Theater program faces charges for unpaid wages by its former director

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Legal

BOSTON – LEGAL – The Boston Children’s Theater (BCT), which provided children with professional training for theatrical performances for close to 70 years, filed for bankruptcy last November and has had a rocky time after that, dealing with a barrage of lawsuits.

When Tobias ‘Toby’ Schine left his office where he had worked, at the troubled Boston Children’s Theater as its executive director, his departure was considered a mutual decision, by himself and his employers. However, he has come back, months later to file a suit against the nonprofit theater—which, by the way, is no longer in operation, claiming they owe him unpaid wages which accumulated during his period of working with them. The lawsuit has made Tobias to now become the fifth employee to sue the bankrupt organization, after leaving for whatever reason.

Tobias Schine stepped down as the executive director less than three weeks after Brian Burgess Clark, the BCT’s former executive artistic director, who resigned days before allegations of inappropriate behavior with students surfaced publicly. He is also being represented by the same Charlestown attorney that represented Brian Burgess Clark when he filed a lawsuit against the BCT, claiming that he was fired without cause.

On Thursday, Tobias Schine filed a lawsuit in the Salem Superior Court, seeking nothing less than $65,000, which he claims should cover all of the unpaid wages that had piled up during the three years of his working at the BCT. He also stated that the board necessitated that he deferred a share of his almost $62,300 salary, which they claimed they needed to assist in meeting the nonprofit’s payroll for a consecutive three years.

Tobias Schine did not stop there. He also wanted to be paid for treble damages on the grounds that the nonprofit violated the state’s wage and hours law, a pursue some experienced wages lawyers would suggest.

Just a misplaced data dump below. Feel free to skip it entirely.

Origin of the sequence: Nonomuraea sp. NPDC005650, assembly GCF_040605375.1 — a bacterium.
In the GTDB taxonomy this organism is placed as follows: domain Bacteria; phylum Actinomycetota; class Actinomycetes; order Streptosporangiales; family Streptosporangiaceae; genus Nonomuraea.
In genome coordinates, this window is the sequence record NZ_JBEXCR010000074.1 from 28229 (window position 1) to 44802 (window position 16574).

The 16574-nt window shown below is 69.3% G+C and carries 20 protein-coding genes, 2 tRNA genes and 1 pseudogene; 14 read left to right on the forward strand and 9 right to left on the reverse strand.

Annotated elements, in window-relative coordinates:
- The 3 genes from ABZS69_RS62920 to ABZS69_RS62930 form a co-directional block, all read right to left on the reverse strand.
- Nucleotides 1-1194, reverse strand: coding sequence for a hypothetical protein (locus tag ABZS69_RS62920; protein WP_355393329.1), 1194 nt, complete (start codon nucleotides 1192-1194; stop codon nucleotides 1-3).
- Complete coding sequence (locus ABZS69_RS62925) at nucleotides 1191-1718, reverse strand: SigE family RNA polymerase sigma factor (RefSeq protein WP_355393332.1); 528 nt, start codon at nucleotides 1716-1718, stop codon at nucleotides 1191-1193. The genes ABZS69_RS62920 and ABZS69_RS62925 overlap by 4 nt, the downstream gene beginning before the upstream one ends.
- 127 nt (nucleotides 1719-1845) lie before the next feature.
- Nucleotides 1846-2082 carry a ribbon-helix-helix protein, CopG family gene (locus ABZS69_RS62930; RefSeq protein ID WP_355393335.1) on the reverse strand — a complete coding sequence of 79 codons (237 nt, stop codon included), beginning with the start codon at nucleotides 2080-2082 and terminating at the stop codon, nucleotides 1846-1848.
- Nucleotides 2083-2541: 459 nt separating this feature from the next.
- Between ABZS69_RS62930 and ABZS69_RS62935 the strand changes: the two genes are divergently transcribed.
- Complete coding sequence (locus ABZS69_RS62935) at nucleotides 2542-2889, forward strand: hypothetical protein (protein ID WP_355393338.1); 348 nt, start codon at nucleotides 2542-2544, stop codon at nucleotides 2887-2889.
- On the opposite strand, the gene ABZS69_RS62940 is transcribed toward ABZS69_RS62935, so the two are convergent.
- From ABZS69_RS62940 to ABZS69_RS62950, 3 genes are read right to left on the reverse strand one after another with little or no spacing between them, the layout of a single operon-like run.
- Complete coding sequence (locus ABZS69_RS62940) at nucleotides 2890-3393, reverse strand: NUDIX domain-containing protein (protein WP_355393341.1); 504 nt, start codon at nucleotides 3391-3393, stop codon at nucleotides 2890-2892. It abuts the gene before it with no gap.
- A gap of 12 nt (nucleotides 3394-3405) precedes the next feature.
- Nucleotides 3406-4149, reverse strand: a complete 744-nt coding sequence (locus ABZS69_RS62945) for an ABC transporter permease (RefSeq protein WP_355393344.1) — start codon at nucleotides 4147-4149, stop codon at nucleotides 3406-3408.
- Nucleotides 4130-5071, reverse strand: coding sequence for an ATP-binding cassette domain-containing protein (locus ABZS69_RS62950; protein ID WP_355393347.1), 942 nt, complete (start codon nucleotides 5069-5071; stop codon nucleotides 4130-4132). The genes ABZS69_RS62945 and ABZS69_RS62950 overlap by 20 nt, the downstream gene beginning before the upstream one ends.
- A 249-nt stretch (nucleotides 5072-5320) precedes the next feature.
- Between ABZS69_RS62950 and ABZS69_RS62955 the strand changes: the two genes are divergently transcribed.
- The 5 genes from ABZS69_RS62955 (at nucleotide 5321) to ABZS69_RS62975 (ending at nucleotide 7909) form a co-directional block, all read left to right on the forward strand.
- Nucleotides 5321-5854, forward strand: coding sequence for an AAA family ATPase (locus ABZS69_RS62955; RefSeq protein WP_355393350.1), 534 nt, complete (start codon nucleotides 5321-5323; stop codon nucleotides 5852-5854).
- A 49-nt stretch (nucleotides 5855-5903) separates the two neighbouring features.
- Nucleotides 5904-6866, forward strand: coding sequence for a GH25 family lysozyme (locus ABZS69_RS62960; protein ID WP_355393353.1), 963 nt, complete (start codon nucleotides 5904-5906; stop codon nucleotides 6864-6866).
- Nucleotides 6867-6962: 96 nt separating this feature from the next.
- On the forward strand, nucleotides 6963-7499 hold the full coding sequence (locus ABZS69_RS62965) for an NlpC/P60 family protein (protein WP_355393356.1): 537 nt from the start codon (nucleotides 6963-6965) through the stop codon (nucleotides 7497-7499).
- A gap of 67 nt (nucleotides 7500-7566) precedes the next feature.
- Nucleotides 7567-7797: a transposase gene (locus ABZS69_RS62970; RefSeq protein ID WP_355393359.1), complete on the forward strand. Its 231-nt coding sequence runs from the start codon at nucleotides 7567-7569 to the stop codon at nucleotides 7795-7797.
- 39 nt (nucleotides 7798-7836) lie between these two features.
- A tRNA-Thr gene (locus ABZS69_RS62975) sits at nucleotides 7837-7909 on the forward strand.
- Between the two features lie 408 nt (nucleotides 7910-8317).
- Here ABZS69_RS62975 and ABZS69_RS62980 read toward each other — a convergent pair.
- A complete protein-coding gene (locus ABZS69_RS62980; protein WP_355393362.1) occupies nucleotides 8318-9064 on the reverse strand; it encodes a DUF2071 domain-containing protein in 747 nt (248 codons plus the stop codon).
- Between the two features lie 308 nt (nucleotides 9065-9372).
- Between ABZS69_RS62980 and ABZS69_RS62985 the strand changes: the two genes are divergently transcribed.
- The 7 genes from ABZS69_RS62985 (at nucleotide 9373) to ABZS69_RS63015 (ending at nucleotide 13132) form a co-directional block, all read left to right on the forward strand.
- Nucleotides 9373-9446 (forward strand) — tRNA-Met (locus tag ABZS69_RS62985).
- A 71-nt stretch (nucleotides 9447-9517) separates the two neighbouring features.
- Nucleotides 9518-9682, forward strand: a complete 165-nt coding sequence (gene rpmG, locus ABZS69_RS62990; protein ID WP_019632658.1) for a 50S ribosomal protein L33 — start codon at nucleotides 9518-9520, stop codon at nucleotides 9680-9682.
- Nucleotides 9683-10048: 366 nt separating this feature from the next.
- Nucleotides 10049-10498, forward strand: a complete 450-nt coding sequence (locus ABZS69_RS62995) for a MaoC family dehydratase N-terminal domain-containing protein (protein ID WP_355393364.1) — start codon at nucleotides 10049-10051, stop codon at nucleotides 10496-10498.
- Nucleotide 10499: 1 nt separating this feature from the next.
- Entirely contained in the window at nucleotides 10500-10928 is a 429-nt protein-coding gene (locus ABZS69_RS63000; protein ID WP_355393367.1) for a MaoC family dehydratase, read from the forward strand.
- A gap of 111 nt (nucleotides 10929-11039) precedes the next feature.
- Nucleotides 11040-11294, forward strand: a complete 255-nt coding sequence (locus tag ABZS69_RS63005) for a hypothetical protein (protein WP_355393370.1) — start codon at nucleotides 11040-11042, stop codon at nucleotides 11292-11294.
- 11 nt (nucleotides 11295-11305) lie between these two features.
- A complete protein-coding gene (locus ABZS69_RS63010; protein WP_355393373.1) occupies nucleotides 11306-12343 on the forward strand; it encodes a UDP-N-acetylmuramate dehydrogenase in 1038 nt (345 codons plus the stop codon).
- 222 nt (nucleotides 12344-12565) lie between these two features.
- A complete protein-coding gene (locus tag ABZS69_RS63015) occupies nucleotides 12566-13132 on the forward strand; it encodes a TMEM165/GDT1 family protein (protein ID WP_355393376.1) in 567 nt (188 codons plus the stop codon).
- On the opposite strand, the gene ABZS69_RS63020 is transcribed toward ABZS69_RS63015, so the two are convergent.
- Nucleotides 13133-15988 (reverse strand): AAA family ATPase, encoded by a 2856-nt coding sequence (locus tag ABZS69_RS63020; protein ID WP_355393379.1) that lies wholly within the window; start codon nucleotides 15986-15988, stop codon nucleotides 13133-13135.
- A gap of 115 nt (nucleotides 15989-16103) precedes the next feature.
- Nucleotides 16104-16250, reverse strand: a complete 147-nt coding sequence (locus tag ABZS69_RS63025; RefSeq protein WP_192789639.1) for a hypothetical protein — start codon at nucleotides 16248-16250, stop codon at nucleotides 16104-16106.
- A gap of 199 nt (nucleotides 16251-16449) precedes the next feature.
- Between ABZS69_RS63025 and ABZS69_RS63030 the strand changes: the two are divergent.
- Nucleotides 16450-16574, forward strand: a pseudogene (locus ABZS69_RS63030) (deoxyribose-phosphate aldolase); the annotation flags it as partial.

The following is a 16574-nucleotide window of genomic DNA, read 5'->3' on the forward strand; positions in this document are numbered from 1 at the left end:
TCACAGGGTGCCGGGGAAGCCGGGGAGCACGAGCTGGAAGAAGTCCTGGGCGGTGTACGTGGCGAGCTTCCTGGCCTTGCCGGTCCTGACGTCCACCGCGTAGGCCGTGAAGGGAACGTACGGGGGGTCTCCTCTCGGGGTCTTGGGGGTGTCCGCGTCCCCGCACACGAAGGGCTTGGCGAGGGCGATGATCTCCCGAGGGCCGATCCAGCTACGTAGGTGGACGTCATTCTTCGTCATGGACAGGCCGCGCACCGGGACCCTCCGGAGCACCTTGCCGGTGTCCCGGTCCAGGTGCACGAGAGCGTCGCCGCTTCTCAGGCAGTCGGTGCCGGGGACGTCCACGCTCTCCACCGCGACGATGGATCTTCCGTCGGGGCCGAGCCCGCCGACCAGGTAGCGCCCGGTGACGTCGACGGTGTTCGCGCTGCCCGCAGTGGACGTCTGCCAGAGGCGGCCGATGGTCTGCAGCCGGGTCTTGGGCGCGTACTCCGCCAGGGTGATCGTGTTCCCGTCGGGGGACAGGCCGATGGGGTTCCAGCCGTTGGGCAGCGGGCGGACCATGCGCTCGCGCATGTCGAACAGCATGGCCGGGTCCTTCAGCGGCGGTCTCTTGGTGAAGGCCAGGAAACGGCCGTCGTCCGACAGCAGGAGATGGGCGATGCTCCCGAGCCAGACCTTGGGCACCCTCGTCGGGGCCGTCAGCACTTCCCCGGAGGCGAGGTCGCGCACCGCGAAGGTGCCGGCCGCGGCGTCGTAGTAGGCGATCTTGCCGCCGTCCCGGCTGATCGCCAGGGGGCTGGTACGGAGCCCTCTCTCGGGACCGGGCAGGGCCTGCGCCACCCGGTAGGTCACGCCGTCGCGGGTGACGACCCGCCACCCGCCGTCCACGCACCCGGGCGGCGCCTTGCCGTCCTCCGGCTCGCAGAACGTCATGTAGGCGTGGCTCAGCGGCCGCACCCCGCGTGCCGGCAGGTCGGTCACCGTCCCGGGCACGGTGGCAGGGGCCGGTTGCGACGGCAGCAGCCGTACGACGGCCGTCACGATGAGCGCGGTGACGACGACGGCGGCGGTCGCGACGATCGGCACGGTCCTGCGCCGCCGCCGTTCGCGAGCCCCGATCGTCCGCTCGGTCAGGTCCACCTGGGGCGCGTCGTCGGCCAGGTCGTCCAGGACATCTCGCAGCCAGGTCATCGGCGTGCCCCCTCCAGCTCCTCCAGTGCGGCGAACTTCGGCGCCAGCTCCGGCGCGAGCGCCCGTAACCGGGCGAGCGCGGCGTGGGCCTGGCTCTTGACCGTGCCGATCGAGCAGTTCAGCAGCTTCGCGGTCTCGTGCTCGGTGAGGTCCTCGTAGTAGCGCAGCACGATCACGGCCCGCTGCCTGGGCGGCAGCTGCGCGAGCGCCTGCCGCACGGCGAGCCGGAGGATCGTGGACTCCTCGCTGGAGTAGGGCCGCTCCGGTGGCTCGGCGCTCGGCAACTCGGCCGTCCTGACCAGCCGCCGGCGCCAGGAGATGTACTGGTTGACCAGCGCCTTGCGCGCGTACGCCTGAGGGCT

The suit called out some names from the theater: James Solomon and Daniel Antonelli, both of them had served as the theater’s president, and John Budzyna, who had worked as the former treasurer. As of Friday, none of the three men had been served with the suit. In fact, prior to the suit, Solomon had refused to discuss the departure of Schine.

Tobias Schine went on to issue a complaint against the Attorney General’s office, prior to filing the civil suit just this week.

He is also recorded as one of the creditors at the time when the theater company had filed for bankruptcy. He has also not been accused of doing any wrong, while the allegations charged against Brian Burgess Clark is still under investigation by the office of the Essex District Attorney, as well as the Beverly police.

On Friday, it was stated by a spokeswoman that there are no new developments as regards the lawsuit charged against the theater at the time of her speaking.

Daniel Blake, who was Clark’s partner and an instructor when they still worked for the theater program, alongside Clark himself and Schine, own a home, where they all reside right on Colon Street in Beverly.

An unpaid wages lawyer, Suzanne Herold, who stood for Clark and Schine, did not respond to an email that sought her comments on the lawsuit on Friday.

In late November, James Solomon had written a letter to students and parents, stating that they hoped to make refunds and asked parents to get in touch with the organization by the third of December or to make a request to the bankruptcy court.

With the slew of lawsuits being brought against the Boston Clark Theatre, it brings to question the things that went on during the nonprofit’s active days.

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